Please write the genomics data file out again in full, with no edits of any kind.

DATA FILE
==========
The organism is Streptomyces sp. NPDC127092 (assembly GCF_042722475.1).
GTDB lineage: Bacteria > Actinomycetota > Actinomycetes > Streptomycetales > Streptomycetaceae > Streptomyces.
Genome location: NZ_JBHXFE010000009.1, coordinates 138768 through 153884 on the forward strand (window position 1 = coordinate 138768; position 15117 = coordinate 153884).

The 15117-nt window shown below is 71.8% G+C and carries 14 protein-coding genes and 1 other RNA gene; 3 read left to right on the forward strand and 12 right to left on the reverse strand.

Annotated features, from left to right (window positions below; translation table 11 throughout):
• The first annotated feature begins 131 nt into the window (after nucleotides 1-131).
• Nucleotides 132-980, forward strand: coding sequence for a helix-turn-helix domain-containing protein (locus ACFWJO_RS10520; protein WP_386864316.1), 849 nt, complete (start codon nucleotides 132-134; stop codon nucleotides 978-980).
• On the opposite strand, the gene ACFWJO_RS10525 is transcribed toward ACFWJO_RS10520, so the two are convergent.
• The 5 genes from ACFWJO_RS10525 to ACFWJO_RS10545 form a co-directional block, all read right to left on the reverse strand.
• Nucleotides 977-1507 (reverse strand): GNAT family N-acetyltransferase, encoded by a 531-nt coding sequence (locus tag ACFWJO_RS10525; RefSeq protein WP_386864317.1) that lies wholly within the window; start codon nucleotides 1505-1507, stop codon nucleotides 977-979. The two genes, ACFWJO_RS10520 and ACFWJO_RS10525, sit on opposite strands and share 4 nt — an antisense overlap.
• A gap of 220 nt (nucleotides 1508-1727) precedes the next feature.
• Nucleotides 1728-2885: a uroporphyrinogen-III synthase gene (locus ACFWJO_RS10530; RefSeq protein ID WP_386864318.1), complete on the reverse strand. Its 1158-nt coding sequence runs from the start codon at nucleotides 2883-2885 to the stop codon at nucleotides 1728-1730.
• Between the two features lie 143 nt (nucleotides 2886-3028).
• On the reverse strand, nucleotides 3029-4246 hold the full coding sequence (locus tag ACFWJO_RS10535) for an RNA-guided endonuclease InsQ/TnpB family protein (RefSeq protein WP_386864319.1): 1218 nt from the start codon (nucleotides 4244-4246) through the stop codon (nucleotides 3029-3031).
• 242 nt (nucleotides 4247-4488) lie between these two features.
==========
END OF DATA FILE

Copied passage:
The organism is Streptomyces sp. NPDC127092 (assembly GCF_042722475.1).
GTDB lineage: Bacteria > Actinomycetota > Actinomycetes > Streptomycetales > Streptomycetaceae > Streptomyces.
Genome location: NZ_JBHXFE010000009.1, coordinates 138768 through 153884 on the forward strand (window position 1 = coordinate 138768; position 15117 = coordinate 153884).

The 15117-nt window shown below is 71.8% G+C and carries 14 protein-coding genes and 1 other RNA gene; 3 read left to right on the forward strand and 12 right to left on the reverse strand.

Annotated features, from left to right (window positions below; translation table 11 throughout):
• The first annotated feature begins 131 nt into the window (after nucleotides 1-131).
• Nucleotides 132-980, forward strand: coding sequence for a helix-turn-helix domain-containing protein (locus ACFWJO_RS10520; protein WP_386864316.1), 849 nt, complete (start codon nucleotides 132-134; stop codon nucleotides 978-980).
• On the opposite strand, the gene ACFWJO_RS10525 is transcribed toward ACFWJO_RS10520, so the two are convergent.
• The 5 genes from ACFWJO_RS10525 to ACFWJO_RS10545 form a co-directional block, all read right to left on the reverse strand.
• Nucleotides 977-1507 (reverse strand): GNAT family N-acetyltransferase, encoded by a 531-nt coding sequence (locus tag ACFWJO_RS10525; RefSeq protein WP_386864317.1) that lies wholly within the window; start codon nucleotides 1505-1507, stop codon nucleotides 977-979. The two genes, ACFWJO_RS10520 and ACFWJO_RS10525, sit on opposite strands and share 4 nt — an antisense overlap.
• A gap of 220 nt (nucleotides 1508-1727) precedes the next feature.
• Nucleotides 1728-2885: a uroporphyrinogen-III synthase gene (locus ACFWJO_RS10530; RefSeq protein ID WP_386864318.1), complete on the reverse strand. Its 1158-nt coding sequence runs from the start codon at nucleotides 2883-2885 to the stop codon at nucleotides 1728-1730.
• Between the two features lie 143 nt (nucleotides 2886-3028).
• On the reverse strand, nucleotides 3029-4246 hold the full coding sequence (locus tag ACFWJO_RS10535) for an RNA-guided endonuclease InsQ/TnpB family protein (RefSeq protein WP_386864319.1): 1218 nt from the start codon (nucleotides 4244-4246) through the stop codon (nucleotides 3029-3031).
• 242 nt (nucleotides 4247-4488) lie between these two features.